Ch.1 Introduction to Ophthalmic Medical Assisting

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Ophthalmology

The medical and surgical specialty concerned w/ the eye and it's surrounding structures, their proper function, disorders, and all aspects of vision

Fun Fact:

The Ophthalmascope was invented in the mid-19th century and provided the first opportunity for physicians to view the blood vessels inside an organ without surgery.

Ophthalmologist

A medical doctor (MD or DO) who specializes in the prevention, diagnosis, and medical & surgical treatment of vision problems & diseases of the eye
Training:
-med school
-1yr internship
-3yr residency (specialized ophth training)
-1 or 2 yr fellowship (more training!)

Optometrist

Prescribes eyeglasses & contacts
Detects diseases of the eye
Training:
-4yr college
-4yr optometry school

Optician

Dispenses eyeglasses & contact lenses from the prescription of an optometrist or ophthalmologist
Training:
-2yrs training before receiving license

CRNO

Certified Registered Nurse in Ophthalmology
provide direct care, perform ophthalmic diagnostic testing, plan and provide patient education, help patients find and use needed services, assist ophthalmologist in surgery, or serve as directors of surgery or clinical services
Training:
-2-4 yrs nursing education
-2 yrs of ophthalmic nursing
-pass written exam

Orthoptist

Helps with management, diagnosis, and non-surgical treatment of eye muscle imbalance and related visual impairments
Training:
-undergrad degree
-2yr post-grad training

Ocularist

Measures and fits prostheses for the eye
Training:
-Several years apprenticeship

Ophthalmic Photographer

Photographs eye structures for diagnosis & documentation
Training:
-special training
-competency exam

Ophthalmic Medical Assistant

Provides assistance to the Ophthalmologist in many areas allowing the ophthalmologist to spend quality time with patients performing only the diagnostic and treatment functions that require his high level of skill.

JCAHPO

Joint Commission on Allied Health Personnel in Ophthalmology; Promotes education & utilization of allied health personnel.

Three official levels of JCAHPO certification

1)COA - Certified Ophthalmic Assistant
2)COT - Certified Ophthalmic Technician
3)COMT - Certified Ophthalmic Medical Technician

ATPO

The Association of Technical Personnel in Ophthalmology; a membership organization

OPS

Ophthalmic Photographer's Society

ASORN

American Society of Ophthalmic RNs

AAO

American Academy of Ophthalmology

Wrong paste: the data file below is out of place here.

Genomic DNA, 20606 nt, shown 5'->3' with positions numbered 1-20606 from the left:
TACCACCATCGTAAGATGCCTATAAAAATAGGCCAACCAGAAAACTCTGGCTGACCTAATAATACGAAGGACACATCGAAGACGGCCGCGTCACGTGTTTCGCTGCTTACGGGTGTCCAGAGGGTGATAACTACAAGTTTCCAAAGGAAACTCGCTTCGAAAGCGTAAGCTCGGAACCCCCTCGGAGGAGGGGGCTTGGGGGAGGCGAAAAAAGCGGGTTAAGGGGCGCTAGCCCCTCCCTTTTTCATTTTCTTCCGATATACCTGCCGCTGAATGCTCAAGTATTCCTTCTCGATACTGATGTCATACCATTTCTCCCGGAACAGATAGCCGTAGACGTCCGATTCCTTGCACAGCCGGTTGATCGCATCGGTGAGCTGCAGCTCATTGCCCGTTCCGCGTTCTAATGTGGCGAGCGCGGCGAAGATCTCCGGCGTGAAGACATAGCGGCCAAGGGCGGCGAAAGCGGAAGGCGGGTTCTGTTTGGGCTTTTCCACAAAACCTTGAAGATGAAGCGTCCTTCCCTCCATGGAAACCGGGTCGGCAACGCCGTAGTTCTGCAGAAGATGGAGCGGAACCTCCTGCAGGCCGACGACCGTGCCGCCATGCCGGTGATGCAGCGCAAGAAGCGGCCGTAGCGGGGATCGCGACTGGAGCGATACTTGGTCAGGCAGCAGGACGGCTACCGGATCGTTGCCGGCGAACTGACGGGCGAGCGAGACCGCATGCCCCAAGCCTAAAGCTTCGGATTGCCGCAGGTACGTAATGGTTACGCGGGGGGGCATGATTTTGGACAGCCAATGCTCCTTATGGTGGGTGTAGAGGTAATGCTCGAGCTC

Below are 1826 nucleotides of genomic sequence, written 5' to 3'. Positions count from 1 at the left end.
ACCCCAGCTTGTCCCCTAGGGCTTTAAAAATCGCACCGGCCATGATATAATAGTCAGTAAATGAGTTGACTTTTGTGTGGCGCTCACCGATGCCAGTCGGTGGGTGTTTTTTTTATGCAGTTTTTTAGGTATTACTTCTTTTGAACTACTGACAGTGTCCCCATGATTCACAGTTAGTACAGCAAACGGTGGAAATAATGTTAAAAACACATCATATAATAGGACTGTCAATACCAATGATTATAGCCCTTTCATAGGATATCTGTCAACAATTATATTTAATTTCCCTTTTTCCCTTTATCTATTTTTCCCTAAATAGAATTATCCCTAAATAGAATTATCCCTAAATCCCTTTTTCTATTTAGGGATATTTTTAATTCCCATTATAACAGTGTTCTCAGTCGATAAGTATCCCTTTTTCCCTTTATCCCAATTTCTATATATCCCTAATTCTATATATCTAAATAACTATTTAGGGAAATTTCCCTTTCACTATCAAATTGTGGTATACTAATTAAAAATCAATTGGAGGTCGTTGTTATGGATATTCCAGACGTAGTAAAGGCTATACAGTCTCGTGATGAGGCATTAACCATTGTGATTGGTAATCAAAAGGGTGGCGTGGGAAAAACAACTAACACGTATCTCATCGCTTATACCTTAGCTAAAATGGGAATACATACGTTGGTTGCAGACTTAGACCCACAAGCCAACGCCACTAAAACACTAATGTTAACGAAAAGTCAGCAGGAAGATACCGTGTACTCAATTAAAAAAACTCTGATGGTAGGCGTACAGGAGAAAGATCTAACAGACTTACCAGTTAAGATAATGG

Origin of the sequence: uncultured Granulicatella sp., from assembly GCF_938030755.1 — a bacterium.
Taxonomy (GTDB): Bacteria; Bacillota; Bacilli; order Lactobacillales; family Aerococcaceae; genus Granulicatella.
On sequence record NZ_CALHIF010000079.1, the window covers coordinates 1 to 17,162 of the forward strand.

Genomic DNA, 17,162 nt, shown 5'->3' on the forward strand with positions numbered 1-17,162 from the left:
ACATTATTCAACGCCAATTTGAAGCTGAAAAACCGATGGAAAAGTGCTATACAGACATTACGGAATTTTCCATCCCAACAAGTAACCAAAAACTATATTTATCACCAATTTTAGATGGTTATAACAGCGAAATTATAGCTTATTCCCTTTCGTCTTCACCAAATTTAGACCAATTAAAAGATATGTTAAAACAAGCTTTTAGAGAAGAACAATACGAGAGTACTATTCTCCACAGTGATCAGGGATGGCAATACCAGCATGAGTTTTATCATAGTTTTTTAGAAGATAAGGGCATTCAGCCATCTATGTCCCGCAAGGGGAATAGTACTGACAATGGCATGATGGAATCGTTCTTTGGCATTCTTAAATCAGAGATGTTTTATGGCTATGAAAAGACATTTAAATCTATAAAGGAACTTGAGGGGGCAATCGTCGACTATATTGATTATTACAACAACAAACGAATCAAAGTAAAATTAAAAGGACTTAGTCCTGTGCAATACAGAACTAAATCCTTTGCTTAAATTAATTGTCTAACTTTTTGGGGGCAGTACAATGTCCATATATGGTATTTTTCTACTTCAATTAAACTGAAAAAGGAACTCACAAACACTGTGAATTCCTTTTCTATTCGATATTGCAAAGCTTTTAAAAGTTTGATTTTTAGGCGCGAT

AAO Code of Ethics

1)Serve the best interest of the Pt
2)Provide services w/ compassion, respect for human dignity, honesty, & integrity
3)Maintain competence by continued study and supplement w/ talents of other professionals
4)Open & confidential communication w/ Pt
5)Fees must not exploit Pt or those paying for services
6)Hold other professionals accountable for upholding code of ethics
7)Issues of ethics are resolved by determining that pt's best interest has been served.

Additional Ethics for the Assistant

1)abide by state laws and always work under the supervision of a licensed ophthalmologist
2)Be honest w/ Pts and Dr.
3)Do not misrepresent yourself as any type of professional other than what you are. Always correct wrong assumptions of higher authority or capability.
4)Do not advise any treatment to a pt. including your own friends & family
5)Never try to interpret results, diagnose a condition, or suggest treatments to a pt w/out the dr.'s instruction to do so.
6)DO explain how and why tests & procedures are done to leaven pt anxiety and increase pt cooperation
7)Removal of drugs, materials, or supplies is unethical and illegal.
8)Do not refer to pts by their disease or condition

Professional Behavior

1)You represent the Doctor, the office\hospital, and the standard of care pts will recieve
2)Remember: Most pts are worried, frightened, and uncomfortable!
3)Show sympathy and prompt attention for pts
4)Be helpful, courteous, & caring
5)Address all pts by title and last name
6)Wear clean, presentable clothing
7)Pay careful attn to personal hygiene, avoid heavy perfumes and make up
8)Keep hair short or tied up

The success equation:

Caring Attitude + Skill + Professional Manner & Appearance = Success

What does success in Ophthalmic Assisting mean?

Making a significant contribution to the overall well-being and visual health of my patients, including creating a comforting & confidential environment where pts can be sure they are receiving comprehensive medical care from people who care.

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